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Verizon to Netflix: Kill the Congestion Messages Right Now

by Todd Haselton | June 5, 2014June 5, 2014 3:00 pm PDT

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If you stream Netflix and subscribe to Verizon you may have recently seen a warning message from Netflix when the quality drops. That message has infuriated Verizon, and now the cable company is biting back.

The warning message from Netflix places direct blame on Verizon and states: “The Verizon network is crowded right now. Adjusting video for smoother playback.” Verizon says that this isn’t at all its fault and that it’s Netflix’s choice in how it connects to Verizon’s network that’s causing the issues. Now the cable company is trying to put an immediate stop to Netflix’s warning messages, and recently sent a cease and desist letter to the streaming video company.

“Netflix’s false accusations have the potential to harm the Verizon brand in the marketplace,” the letter obtained by Re/Code says. “This potential harm is broader than only the experience of a customer viewing Netflix content. The impression that Netflix is falsely giving our customers is that the Verizon network is generally “crowded” and troublesome. This could cause a customer to think that any attempted viewing of video, whether it be Hulu, YouTube or other sites, would yield a similarly “crowded” experience,” and he or she may then choose to alter or cease their own use of the Verizon network… Verizon demands that Netflix immediately cease and desist from providing any such further “notices” to users of the Verizon network.”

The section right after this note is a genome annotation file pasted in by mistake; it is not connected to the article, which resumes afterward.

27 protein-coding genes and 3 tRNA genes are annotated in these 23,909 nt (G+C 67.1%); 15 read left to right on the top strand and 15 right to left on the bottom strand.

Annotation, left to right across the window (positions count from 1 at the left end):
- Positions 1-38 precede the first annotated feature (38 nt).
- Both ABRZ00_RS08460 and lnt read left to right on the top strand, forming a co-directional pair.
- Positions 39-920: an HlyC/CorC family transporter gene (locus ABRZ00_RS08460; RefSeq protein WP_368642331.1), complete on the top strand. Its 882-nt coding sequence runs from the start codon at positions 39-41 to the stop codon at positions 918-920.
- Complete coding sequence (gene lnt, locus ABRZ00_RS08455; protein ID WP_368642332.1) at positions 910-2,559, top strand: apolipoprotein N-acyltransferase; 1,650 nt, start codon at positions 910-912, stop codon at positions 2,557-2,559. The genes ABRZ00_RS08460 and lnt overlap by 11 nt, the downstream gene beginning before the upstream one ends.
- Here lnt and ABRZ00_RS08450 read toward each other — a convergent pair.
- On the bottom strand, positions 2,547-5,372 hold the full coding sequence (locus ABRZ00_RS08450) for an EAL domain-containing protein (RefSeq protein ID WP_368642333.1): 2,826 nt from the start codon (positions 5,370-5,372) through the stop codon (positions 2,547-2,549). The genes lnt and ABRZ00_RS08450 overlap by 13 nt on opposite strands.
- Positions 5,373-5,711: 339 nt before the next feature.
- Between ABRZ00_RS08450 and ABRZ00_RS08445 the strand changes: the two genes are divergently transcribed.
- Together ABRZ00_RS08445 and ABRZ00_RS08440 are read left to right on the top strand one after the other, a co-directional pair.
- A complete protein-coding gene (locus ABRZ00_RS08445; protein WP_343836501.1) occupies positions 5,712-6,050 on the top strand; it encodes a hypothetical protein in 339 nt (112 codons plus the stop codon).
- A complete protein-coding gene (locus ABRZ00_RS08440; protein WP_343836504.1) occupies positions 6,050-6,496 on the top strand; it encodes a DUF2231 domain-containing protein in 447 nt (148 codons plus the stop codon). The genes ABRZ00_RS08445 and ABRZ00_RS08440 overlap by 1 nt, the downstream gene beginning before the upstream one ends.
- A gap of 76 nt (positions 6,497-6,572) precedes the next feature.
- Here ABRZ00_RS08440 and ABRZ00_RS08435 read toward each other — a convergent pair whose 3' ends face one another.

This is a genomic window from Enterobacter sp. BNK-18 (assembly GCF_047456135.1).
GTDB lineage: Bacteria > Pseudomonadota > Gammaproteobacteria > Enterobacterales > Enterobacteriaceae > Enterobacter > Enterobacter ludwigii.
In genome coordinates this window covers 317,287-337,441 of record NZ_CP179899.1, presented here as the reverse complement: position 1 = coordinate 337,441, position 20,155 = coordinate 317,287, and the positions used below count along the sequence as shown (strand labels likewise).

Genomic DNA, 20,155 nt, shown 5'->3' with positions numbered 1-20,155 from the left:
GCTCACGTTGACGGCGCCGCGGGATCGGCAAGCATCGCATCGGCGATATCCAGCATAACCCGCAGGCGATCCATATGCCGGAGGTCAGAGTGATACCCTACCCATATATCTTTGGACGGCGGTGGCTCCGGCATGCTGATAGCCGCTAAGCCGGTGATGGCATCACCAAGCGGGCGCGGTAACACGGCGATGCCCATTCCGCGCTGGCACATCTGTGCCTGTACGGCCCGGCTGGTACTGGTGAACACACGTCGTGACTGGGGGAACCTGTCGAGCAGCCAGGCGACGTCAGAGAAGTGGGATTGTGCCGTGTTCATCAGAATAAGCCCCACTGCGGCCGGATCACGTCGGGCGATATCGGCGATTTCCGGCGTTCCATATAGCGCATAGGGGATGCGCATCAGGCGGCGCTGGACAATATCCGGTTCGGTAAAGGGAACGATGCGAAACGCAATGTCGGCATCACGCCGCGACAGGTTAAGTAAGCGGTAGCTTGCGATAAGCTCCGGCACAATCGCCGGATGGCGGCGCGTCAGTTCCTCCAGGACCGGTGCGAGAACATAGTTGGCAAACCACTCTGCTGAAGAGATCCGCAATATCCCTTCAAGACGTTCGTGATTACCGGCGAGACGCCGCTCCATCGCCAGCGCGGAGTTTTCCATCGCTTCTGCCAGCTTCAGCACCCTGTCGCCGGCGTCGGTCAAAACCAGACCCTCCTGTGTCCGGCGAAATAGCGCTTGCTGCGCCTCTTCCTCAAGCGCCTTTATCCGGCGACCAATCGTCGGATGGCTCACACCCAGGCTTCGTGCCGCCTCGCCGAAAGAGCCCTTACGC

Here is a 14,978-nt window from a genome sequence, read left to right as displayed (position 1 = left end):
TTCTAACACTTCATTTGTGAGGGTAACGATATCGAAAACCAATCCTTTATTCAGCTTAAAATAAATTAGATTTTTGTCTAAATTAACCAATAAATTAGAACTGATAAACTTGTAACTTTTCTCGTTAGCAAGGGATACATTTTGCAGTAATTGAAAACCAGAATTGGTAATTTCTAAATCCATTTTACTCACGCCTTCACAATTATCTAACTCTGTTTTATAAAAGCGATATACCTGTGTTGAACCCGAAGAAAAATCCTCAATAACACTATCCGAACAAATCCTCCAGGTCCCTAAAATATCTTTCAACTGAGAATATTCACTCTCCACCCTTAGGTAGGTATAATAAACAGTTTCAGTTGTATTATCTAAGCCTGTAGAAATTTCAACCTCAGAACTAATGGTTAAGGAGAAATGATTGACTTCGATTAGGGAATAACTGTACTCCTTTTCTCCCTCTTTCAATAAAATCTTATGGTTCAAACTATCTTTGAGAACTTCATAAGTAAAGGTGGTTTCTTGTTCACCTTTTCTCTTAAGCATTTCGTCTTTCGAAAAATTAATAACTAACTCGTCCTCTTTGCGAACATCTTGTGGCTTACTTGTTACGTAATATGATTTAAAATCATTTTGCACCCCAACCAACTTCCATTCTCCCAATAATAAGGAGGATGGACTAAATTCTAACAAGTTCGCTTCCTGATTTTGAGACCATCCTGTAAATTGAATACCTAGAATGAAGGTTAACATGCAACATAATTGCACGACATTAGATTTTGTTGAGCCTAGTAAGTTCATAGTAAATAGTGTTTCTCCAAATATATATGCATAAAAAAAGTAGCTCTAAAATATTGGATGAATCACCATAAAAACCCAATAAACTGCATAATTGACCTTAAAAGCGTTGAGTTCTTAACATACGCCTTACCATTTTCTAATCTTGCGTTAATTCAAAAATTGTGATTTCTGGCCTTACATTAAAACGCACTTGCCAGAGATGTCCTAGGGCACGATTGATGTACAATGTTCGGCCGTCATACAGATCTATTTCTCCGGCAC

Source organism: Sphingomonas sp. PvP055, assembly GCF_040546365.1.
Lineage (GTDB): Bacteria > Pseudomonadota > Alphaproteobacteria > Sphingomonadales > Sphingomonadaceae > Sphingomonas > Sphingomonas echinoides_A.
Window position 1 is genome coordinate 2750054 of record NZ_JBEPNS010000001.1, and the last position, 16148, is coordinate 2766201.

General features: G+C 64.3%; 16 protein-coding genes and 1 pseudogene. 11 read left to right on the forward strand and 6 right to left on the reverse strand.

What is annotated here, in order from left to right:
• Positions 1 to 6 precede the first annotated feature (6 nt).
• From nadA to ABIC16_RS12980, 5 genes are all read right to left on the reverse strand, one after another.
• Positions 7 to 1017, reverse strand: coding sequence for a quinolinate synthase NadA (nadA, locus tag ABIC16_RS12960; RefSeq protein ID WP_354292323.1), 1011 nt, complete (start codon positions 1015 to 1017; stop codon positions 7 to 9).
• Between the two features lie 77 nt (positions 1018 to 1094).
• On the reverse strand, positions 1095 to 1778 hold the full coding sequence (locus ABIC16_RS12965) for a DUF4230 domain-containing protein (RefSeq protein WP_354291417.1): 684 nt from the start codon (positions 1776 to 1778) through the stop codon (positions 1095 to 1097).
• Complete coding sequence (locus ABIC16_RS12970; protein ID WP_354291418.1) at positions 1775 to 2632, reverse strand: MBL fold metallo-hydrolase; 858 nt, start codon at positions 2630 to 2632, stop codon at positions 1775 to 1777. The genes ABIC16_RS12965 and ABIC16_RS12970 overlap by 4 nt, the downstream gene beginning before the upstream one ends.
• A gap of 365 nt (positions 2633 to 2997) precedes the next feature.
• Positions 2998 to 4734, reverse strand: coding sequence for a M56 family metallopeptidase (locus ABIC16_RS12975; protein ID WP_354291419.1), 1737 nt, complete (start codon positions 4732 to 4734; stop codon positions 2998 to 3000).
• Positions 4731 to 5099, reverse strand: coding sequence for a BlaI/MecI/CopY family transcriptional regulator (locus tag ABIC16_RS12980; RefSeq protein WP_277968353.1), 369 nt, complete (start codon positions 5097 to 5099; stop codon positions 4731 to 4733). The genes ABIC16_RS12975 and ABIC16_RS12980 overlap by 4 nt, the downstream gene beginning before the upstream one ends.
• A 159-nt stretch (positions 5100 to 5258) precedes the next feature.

Netflix still doesn’t think it’s the one to blame and it says that it’s actually being the good guy here. In response to Re/Code, a spokesperson said that Netflix is simply “trying to provide more transparency… and Verizon is trying to shut down that discussion.” Obviously neither side wants to be blamed for poor playback: Netflix wants its customers to enjoy its service uninterrupted. Verizon argues that it has more than enough bandwidth that these problems aren’t stemming from its network and that the quality drops are a result of Netflix’s decision to “lower its costs as much as possible” by going through middle-man networks instead of connecting directly to providers.

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Todd Haselton

Todd Haselton has been writing professionally since 2006 during his undergraduate days at Lehigh University. He started out as an intern with...

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